Mar 25, 2021 - Technology

Crosswalks in the crosshairs

Schematic image of a street crosswalk that lights up from below to indicate that pedestrians are present.
Under a technology from Sensol Systems, a crosswalk would light up when people were in it, reminding cars to stop. Schematic photo courtesy of Sensol Systems.

The rise of pedestrian deaths in the U.S. has triggered a mass scramble to improve the design of urban crosswalks — ideally, using technology.

Why it matters: Crosswalks are a growing site of preventable deaths — often with distracted driving to blame — and urban planners are envisioning various types of facelifts that could make a difference.

  • The development of better crosswalks could be a big leap forward for "smart cities" technology, which has sputtered in recent months over privacy issues.

Driving the news: A report released Tuesday by the Governor's Highway Safety Association says the pedestrian fatality rate rose 20% in the first six months of 2020 "as speeding, distracted and impaired driving, and other dangerous driving behaviors increased during the COVID-19 pandemic."

  • A separate report by Smart Growth America says there was a 45% increase in the number of Americans killed by drivers while walking between 2010-2019.
  • The Vision Zero Network, a national initiative to eliminate traffic fatalities and severe injuries, has been opening chapters in cities across the country. (Here's a map of their 45+ communities.)
  • Speed management is part of the solution, traffic experts say, as is improved signaling.
Data: FARS; Chart: Axios Visuals
Data: FARS; Chart: Axios Visuals

What's happening: Startups like Sensol Systems, which has developed a light-up crosswalk that illuminates when people (and bikes and pets) are in it, are talking to cities and campuses about cost-effective designs.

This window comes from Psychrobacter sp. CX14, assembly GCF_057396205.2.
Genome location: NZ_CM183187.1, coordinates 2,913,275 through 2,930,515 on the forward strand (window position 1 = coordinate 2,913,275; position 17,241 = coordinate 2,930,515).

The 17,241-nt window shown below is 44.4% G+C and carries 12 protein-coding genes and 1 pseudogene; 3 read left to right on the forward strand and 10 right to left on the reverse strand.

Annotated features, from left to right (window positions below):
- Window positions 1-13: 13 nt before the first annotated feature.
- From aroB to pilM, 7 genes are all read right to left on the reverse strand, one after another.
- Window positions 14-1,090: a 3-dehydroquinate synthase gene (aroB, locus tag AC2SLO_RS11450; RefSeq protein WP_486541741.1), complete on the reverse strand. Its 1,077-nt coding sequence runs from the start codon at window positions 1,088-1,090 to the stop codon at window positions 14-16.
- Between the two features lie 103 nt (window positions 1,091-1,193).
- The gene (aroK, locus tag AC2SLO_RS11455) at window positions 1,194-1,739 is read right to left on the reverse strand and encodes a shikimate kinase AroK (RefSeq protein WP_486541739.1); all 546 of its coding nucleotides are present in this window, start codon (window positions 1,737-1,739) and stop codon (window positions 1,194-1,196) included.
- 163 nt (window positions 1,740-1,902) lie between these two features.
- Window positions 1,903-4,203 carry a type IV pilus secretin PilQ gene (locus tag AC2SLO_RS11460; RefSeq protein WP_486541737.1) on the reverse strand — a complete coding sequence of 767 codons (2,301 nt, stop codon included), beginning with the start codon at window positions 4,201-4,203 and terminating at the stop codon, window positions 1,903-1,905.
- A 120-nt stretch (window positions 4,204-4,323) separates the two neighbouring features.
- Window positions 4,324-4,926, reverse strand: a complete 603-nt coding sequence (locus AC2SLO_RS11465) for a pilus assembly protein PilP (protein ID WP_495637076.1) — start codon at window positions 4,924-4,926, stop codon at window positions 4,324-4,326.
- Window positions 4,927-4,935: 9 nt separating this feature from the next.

• "We are creating a buffer of light," Janie Bube, the founder and CEO of Sensol Systems, tells Axios.
  • "When somebody is on the sidewalk and steps onto the crosswalk, it will activate and illuminate, but that same effect does not happen if there's a car going over it."
  • Her crosswalk — which will cost less than $45,000 per intersection, and is still being shopped to potential clients and venture capitalists — is able to collect the data (on pedestrian counts, etc.) that cities crave.
  • "Over 300,000 pedestrians die crossing the street globally each year, and over 75% of these deaths occurred during low visibility conditions," per Sensol's website.

When it comes to crosswalk technology, "the space isn't that crowded," Bube told me. "The difficulty is breaking into the status quo, disrupting the status quo."

The big picture: While most pedestrian crosswalks have minimal markings, some are painted with zebra stripes — seen as a good first step — and some are equipped with rectangular rapid flashing beacons.

  • The latter use high-intensity LED lights that flash to improve driver visibility and yield rates at crosswalks.
  • They're made by companies like TAPCO and Carmanah.

During the pandemic, some cities tried blocking traffic in pedestrian-friendly ways to create "slow streets," but success has been mixed.

  • Washington, D.C. is ending its program in May.

Flashback: Modern crosswalk design got started in the U.K. (Remember the cover of the Beatles' album "Abbey Road"? That's a zebra crossing.)

  • Marked crosswalks were introduced in the U.K. in the 1930s, accompanied by flashing amber globes known as "Belisha beacons." (Named for minister of transport Leslie Hore-Belisha.)
  • Painted "zebra stripes" emerged in the 1940s.
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